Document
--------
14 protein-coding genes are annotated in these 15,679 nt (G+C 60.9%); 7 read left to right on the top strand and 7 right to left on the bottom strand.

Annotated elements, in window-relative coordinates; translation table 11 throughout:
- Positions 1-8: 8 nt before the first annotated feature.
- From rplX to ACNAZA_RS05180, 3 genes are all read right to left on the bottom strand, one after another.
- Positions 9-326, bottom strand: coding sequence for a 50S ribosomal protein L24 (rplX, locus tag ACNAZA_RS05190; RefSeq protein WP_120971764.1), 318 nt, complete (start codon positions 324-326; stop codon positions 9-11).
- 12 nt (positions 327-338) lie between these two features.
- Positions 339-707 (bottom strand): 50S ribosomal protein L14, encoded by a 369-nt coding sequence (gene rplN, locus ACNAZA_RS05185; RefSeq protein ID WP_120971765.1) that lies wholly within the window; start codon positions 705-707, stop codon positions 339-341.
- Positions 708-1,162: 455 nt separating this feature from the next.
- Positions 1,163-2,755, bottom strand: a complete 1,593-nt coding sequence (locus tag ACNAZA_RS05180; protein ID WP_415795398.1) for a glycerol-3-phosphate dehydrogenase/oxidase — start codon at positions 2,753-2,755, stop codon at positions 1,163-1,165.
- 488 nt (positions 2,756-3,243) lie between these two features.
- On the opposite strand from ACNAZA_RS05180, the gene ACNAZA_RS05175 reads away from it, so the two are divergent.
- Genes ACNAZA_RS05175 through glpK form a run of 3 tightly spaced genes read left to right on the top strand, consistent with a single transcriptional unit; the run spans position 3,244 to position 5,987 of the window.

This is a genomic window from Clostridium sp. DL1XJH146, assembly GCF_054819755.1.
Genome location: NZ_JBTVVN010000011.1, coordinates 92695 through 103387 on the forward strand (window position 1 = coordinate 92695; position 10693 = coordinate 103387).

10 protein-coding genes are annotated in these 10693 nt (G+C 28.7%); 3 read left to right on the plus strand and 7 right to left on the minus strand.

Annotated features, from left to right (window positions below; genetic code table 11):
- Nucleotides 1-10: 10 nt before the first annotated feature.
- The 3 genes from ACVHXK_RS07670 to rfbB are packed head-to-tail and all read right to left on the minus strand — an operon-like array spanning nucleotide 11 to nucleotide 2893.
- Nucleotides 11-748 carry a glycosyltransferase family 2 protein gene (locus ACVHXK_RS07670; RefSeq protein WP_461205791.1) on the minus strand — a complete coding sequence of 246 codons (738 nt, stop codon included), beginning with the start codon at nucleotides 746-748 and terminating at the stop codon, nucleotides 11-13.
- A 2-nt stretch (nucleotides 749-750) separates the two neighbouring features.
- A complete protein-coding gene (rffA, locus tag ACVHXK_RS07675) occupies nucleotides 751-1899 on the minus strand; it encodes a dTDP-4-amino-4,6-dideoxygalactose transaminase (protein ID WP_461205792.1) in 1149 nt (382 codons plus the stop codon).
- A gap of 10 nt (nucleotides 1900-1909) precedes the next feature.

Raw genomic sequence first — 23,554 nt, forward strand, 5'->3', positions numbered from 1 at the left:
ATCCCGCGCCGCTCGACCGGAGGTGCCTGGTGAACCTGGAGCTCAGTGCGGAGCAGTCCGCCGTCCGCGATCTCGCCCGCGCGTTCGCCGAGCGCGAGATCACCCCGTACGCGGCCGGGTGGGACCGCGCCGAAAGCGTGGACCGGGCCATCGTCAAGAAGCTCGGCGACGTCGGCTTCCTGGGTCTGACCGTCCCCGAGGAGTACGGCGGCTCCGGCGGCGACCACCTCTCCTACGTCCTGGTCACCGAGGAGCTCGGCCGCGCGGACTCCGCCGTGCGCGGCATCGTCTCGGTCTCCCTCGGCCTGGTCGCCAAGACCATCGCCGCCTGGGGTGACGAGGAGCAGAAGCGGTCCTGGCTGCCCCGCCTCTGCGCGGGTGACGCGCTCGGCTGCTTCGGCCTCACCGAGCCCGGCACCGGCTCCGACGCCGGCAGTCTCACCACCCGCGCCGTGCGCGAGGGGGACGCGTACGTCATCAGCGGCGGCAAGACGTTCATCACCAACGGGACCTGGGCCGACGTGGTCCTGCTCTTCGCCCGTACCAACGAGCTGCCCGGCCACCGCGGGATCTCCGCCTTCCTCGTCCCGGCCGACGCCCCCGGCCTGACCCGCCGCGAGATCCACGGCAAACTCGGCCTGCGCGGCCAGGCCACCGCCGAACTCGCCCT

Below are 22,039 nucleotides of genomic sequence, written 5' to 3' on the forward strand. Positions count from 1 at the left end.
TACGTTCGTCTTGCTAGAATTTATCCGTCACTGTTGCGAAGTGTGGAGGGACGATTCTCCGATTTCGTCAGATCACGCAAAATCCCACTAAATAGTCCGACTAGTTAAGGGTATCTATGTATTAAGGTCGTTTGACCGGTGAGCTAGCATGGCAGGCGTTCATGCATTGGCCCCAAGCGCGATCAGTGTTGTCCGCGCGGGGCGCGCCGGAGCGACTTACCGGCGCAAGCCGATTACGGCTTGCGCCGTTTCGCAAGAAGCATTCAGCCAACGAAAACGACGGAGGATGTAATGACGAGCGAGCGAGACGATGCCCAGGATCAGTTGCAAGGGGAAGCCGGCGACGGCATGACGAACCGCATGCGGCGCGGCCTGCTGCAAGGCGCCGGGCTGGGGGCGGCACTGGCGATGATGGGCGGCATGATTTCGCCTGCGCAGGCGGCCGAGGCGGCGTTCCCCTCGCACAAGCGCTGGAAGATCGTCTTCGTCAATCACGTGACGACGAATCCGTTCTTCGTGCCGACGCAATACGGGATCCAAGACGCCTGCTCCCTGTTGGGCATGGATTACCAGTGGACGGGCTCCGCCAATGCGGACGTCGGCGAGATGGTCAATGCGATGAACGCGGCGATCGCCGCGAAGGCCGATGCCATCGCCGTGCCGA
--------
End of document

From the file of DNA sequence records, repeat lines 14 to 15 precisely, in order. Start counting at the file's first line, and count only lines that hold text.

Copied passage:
Genome location: NZ_JBTVVN010000011.1, coordinates 92695 through 103387 on the forward strand (window position 1 = coordinate 92695; position 10693 = coordinate 103387).

10 protein-coding genes are annotated in these 10693 nt (G+C 28.7%); 3 read left to right on the plus strand and 7 right to left on the minus strand.